Opal either uses a mini "pre-boot authentication" OS off the drive or the BIOS (UEFI) to gather the password to unlock the key. Those aren't as unified a trust chain as the Apple approach. If the pre-boot authentication software can be tweaked (directly or indirectly), the password can be gathered.

Windows Bitlocker will work with Opal 2 drives. Conceptually, Apple could wrap FileVault around Opal 2 (and later), also, but I suspect keeping their own system secure probably fills most of their time. (Lots of folks are trying to hack in, so a never ending 'spy vs. spy' game.)
 


I have to say, the news that I might be able to use NVMe memory in my ancient 2010 Mac Pro 5,1 may sway me from getting a faster but graphics-challenged Mini, especially given the cost of Thunderbolt drives - apparently any case is in the hundreds of dollars. (USB 3 drive cases are apparently much cheaper, I wonder what the performance difference is?)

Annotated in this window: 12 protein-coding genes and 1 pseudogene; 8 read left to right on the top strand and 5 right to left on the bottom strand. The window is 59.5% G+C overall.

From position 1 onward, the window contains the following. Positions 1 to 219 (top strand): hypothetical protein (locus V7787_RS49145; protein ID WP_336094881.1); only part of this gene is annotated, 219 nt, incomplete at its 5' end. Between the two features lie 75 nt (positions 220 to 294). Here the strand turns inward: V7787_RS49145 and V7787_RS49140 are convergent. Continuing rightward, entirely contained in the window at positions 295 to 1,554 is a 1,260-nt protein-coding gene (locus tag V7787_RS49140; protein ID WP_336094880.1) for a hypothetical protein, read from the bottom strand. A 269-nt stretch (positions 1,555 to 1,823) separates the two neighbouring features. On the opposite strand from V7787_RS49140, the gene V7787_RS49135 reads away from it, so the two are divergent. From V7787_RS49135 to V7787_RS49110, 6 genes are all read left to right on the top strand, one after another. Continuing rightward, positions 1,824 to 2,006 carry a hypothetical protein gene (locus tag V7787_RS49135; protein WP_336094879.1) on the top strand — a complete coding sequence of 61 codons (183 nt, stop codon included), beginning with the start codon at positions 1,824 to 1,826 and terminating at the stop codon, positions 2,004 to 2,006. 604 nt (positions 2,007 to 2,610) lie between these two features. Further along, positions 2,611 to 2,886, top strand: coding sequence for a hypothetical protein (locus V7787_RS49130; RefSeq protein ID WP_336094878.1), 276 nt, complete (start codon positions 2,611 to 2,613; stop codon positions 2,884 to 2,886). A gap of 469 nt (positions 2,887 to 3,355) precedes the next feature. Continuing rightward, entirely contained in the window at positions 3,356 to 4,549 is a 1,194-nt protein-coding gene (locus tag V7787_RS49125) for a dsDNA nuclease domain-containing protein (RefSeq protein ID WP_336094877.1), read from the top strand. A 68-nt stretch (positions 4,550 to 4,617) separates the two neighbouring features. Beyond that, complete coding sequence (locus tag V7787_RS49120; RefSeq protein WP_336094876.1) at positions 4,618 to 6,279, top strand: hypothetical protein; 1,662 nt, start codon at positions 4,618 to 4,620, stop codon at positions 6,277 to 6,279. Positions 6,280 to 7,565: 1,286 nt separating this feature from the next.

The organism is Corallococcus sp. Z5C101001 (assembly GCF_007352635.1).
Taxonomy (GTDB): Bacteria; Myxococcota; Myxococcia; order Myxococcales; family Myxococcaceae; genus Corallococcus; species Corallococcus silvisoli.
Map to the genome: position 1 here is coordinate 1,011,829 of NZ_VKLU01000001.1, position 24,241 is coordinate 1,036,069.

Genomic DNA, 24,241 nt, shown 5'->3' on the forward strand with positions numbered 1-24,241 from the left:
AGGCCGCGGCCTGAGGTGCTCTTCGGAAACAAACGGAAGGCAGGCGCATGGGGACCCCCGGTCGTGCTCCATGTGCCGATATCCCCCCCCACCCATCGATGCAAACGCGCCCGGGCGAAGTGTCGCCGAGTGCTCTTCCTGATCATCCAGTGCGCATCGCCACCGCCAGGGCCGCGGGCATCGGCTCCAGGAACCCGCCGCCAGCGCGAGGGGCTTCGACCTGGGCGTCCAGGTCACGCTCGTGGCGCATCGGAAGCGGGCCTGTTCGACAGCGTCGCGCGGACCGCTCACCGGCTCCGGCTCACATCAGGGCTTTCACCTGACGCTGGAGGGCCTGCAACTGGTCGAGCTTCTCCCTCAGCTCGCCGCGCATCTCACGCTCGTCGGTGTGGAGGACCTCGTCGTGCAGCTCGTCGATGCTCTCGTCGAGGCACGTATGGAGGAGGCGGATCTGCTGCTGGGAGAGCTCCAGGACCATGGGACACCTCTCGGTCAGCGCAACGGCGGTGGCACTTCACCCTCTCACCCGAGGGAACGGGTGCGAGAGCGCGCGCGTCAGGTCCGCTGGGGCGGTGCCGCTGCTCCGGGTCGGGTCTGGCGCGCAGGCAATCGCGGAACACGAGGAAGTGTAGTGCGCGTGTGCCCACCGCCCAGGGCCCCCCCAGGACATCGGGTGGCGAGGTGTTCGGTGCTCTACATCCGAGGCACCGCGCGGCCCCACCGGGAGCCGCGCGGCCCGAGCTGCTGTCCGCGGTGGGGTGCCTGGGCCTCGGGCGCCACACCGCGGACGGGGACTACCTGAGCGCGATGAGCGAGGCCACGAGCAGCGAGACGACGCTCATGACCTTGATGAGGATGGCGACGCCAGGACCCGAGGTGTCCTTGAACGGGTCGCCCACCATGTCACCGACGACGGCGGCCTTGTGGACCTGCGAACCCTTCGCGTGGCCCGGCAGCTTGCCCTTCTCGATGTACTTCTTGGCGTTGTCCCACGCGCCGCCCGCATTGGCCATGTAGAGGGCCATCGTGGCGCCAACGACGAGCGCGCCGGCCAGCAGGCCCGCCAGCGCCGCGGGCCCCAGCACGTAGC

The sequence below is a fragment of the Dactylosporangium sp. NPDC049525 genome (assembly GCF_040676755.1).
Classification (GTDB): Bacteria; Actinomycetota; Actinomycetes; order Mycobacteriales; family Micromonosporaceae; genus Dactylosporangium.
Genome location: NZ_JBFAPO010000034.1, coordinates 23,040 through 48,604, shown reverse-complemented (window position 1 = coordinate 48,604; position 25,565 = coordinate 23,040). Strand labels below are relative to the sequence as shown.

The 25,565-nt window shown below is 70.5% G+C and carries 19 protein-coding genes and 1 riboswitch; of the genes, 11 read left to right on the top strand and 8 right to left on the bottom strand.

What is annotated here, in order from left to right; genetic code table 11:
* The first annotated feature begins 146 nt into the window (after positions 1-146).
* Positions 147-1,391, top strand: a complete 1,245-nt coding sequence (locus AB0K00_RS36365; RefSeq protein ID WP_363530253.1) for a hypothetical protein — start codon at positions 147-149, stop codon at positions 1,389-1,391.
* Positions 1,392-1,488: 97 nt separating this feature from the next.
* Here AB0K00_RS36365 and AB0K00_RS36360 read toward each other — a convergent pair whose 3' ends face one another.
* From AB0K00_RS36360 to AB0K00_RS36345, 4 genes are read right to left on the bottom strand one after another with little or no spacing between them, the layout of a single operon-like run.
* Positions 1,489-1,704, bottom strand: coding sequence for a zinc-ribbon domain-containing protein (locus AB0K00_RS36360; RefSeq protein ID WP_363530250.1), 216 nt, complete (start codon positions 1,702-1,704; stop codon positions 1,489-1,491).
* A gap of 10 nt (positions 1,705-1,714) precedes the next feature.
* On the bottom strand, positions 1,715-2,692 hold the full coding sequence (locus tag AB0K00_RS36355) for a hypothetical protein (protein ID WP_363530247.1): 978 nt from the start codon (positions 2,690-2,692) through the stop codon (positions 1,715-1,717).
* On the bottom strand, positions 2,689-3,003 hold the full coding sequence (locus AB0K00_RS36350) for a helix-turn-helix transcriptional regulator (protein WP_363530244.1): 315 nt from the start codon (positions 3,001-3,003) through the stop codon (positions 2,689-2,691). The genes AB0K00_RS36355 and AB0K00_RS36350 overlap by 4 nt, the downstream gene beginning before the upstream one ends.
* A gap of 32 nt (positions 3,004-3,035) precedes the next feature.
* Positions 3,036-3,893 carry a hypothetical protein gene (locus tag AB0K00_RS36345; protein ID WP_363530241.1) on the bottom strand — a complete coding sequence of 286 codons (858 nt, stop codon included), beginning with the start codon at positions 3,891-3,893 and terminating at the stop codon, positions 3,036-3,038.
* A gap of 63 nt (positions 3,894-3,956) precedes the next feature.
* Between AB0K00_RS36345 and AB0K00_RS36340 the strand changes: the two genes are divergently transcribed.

I really don't like the idea of nonreplaceable drives, even if they are just a bunch of NVRAM. If one of these fails, I gather we have an expensive paperweight, if they don't fail "just right." (We can use an external drive to boot, but, correct me if I'm wrong, a failing internal drive will screw things up regardless. That's based on an old memory of complaints at MacInTouch; am I mis-remembering?)

I've added up the price, and I'm basically looking at $2,000 to replace my computer with one that's twice as fast on CPU and one-third as fast on GPU, at a time when everyone seems to be putting loads onto the GPU. I could, of course, go to a 2013 Mac Pro, which is even more expensive, lacks Thunderbolt 3, may or may not be supported past the next OS, and is pretty obsolete now, but which has good GPU speeds. Or spend $500 more and get a Mini with an eGPU, if it's even supported. Or go to an iMac and have fewer ports but a new nonreplaceable monitor, even harder to service than a Mini...